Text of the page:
HIV expert calls on Ireland to help end stigma around virus
People still uncomfortable speaking about the epidemic, says head of Global Fund
Mark Dybul, executive director of The Global Fund to Fight AIDS, Tuberculosis and Malaria: “it’s gender equality and a more equal society that will be the driver of whether or not we achieve the end of the HIV epidemic.” Photograph: Daniele Pauletto
Ireland must build on its recent promotion and awareness of LGBT rights to help bring an end to the stigma attached to HIV, an epidemic which has continued to rise across the State in recent years, a leading health professional has said.
Dr Mark Dybul, executive director of the Global Fund, says nations such as Ireland, which are placing increased focus on gender equality and building a more equitable society when it comes to sexual orientation, must harness the national interest in these issues to create a society which is accepting of the sexually-transmitted HIV virus.
“It’s a strange thing but we cannot end the HIV epidemic unless we become better human beings, that’s unique for an infectious disease,” said Mr Dybul, who has worked on HIV for more than 25 years.
“The reality is it’s gender equality and a more equal society that will be the driver of whether or not we achieve the end of the HIV epidemic and end discrimination in the process.”
According to the Health Service Executive, there has been a sharp increase in the number of people diagnosed with HIV, with 485 new cases reported in 2015, a rise of 30 per cent on the previous year. Meanwhile in Northern Ireland, statistics released in October 2016 showed 934 people were known to be living with HIV, with 81 men and 22 women diagnosed with the disease during 2015.
Despite our surface-level acceptance of our citizens’ sexual preferences, people are still uncomfortable speaking openly about how HIV is transmitted and how to protect yourself from the infection, Dr Dybul told The Irish Times.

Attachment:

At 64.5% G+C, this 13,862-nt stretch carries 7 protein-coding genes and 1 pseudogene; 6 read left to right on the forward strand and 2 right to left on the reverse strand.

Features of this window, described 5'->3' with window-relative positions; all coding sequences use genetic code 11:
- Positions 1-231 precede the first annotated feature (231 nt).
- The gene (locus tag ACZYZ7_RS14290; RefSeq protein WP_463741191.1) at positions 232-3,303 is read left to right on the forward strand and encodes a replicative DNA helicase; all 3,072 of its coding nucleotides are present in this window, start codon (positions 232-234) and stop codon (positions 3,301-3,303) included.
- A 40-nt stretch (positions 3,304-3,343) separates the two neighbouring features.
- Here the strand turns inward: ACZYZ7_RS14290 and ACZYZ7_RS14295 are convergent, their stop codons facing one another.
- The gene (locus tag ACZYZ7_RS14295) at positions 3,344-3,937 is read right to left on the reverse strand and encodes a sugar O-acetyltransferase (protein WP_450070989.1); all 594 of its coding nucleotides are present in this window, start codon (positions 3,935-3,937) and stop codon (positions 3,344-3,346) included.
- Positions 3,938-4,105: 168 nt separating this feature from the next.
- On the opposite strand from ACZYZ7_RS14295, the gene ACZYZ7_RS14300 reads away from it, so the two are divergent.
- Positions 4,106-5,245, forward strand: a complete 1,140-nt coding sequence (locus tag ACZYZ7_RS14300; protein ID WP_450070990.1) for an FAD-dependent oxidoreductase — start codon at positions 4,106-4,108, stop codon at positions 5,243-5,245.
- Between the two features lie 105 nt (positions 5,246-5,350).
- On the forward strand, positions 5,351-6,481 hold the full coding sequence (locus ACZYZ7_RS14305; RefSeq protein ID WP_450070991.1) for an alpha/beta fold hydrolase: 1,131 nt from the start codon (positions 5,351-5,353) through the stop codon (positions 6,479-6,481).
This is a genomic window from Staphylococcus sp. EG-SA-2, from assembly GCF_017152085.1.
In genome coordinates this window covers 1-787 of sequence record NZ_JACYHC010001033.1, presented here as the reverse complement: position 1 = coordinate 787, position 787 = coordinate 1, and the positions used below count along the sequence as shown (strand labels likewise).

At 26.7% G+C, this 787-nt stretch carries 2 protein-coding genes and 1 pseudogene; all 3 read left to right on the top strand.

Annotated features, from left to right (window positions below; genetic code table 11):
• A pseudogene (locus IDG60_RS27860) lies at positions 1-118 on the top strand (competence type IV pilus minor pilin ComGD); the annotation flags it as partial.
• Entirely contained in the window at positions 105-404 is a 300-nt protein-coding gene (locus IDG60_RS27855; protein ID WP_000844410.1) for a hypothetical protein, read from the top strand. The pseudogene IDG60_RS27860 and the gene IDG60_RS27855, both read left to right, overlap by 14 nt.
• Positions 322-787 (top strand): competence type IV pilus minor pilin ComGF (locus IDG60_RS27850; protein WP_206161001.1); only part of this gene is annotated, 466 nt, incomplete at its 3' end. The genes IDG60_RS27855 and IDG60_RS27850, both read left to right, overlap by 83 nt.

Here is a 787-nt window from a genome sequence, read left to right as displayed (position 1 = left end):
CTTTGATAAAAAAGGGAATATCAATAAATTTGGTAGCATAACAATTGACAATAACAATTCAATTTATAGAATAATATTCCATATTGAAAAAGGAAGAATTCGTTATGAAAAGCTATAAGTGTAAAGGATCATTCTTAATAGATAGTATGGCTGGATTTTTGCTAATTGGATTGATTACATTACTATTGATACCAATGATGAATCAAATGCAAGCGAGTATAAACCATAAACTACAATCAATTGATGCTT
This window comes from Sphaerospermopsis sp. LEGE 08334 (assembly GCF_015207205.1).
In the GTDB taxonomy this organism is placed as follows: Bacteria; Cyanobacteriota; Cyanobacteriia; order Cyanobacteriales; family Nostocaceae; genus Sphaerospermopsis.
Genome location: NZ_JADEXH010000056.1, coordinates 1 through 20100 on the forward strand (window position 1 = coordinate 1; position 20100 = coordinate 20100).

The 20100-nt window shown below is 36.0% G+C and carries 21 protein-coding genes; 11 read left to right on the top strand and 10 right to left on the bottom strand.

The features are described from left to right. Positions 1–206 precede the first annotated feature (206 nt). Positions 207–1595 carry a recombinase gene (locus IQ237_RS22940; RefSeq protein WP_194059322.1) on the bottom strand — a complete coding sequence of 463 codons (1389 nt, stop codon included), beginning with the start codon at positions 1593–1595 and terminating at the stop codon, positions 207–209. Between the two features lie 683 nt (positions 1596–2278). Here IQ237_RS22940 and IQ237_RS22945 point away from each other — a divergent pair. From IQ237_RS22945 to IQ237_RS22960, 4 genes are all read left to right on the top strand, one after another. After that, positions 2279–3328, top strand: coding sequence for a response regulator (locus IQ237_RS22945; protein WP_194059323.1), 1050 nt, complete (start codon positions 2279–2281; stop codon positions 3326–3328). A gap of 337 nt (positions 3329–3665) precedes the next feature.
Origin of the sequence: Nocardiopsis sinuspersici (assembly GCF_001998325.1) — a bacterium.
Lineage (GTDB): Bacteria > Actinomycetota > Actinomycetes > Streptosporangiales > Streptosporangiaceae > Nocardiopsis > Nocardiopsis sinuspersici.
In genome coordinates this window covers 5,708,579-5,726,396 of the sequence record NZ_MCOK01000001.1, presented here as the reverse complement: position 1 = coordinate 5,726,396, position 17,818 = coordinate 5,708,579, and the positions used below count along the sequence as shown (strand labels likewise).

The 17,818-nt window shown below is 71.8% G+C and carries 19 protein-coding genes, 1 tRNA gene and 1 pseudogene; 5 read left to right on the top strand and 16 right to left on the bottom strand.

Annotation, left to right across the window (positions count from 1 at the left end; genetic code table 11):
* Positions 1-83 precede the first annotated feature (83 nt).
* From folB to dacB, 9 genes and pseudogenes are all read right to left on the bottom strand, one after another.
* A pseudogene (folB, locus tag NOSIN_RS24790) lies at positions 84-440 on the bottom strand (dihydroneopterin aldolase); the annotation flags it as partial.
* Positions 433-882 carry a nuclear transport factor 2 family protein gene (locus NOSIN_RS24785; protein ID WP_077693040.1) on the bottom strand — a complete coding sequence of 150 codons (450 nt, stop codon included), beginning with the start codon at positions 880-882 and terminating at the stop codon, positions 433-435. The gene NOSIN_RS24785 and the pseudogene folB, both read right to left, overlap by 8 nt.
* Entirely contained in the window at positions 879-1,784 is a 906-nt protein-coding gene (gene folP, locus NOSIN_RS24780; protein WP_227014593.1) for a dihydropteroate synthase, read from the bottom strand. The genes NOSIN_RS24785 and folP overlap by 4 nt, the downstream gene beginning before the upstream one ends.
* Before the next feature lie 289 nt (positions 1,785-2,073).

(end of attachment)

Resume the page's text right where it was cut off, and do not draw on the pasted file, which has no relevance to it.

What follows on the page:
“HIV is itself discriminatory, it preys on people who are left behind or marginalised by society.”
This does not mean only the LGBT community but also the millions of teenage girls and young women in sub-Saharan Africa who are highly susceptible to the disease and who account for 25 per cent of new HIV infections among adults.
“Really where we’ll win or lose the epidemic on a global scale will be with teen girls and young women in southern and eastern, even western Africa.”
While the rate of HIV is rising in different parts of the world, Dr Dybul says the technology now exists to end epidemics such as HIV, tuberculosis and malaria in our lifetime.
“There are 22 countries that can achieve the elimination of malaria by 2020. In the past 10-15 years we’ve seen a drop of 60 per cent in the number of children under five dying from malaria. This is the generation that can end these epidemics but if we lose control of them they’ll come back in a drug-resistant form.”
A founding member of the Global Fund, Ireland has contributed more than €193 million since 2002, and in 2016 pledged €30 million to the fund’s work between 2017 and 2019.
Irish investment in the Global Fund, which aims to end AIDS, tuberculosis and malaria, is a two-way process, says Dr Dybul.
“Development is no longer a one-way street. You put €10 million into the Global Fund while we’re putting €3.5 million back into Trinity Biotech in Ireland because they’re one of our suppliers of HIV rapid diagnostic tests.
“That’s how the global world works. People talk about too much money going into international development but then some of that money is coming right back here to buy goods.”